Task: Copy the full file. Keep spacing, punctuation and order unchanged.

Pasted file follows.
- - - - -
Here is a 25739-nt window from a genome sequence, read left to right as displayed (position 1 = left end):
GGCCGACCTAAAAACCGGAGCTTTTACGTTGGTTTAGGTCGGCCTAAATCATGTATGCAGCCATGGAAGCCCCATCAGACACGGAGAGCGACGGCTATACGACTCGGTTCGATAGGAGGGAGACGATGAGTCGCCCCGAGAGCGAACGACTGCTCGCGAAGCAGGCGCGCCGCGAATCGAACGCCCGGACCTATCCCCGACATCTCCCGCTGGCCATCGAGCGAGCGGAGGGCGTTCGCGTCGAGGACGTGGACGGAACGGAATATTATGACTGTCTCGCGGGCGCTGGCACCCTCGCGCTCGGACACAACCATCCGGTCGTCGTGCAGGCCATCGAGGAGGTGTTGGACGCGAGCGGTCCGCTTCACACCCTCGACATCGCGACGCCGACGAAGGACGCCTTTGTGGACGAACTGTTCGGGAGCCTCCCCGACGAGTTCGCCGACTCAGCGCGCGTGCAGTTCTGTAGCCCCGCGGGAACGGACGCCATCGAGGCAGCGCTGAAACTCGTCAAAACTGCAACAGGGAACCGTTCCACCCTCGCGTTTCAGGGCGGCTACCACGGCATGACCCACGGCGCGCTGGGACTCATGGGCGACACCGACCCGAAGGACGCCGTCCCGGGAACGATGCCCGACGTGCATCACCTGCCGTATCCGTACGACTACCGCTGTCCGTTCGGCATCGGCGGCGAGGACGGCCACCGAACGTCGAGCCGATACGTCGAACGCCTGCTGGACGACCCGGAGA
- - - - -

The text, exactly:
Here is a 25739-nt window from a genome sequence, read left to right as displayed (position 1 = left end):
GGCCGACCTAAAAACCGGAGCTTTTACGTTGGTTTAGGTCGGCCTAAATCATGTATGCAGCCATGGAAGCCCCATCAGACACGGAGAGCGACGGCTATACGACTCGGTTCGATAGGAGGGAGACGATGAGTCGCCCCGAGAGCGAACGACTGCTCGCGAAGCAGGCGCGCCGCGAATCGAACGCCCGGACCTATCCCCGACATCTCCCGCTGGCCATCGAGCGAGCGGAGGGCGTTCGCGTCGAGGACGTGGACGGAACGGAATATTATGACTGTCTCGCGGGCGCTGGCACCCTCGCGCTCGGACACAACCATCCGGTCGTCGTGCAGGCCATCGAGGAGGTGTTGGACGCGAGCGGTCCGCTTCACACCCTCGACATCGCGACGCCGACGAAGGACGCCTTTGTGGACGAACTGTTCGGGAGCCTCCCCGACGAGTTCGCCGACTCAGCGCGCGTGCAGTTCTGTAGCCCCGCGGGAACGGACGCCATCGAGGCAGCGCTGAAACTCGTCAAAACTGCAACAGGGAACCGTTCCACCCTCGCGTTTCAGGGCGGCTACCACGGCATGACCCACGGCGCGCTGGGACTCATGGGCGACACCGACCCGAAGGACGCCGTCCCGGGAACGATGCCCGACGTGCATCACCTGCCGTATCCGTACGACTACCGCTGTCCGTTCGGCATCGGCGGCGAGGACGGCCACCGAACGTCGAGCCGATACGTCGAACGCCTGCTGGACGACCCGGAGA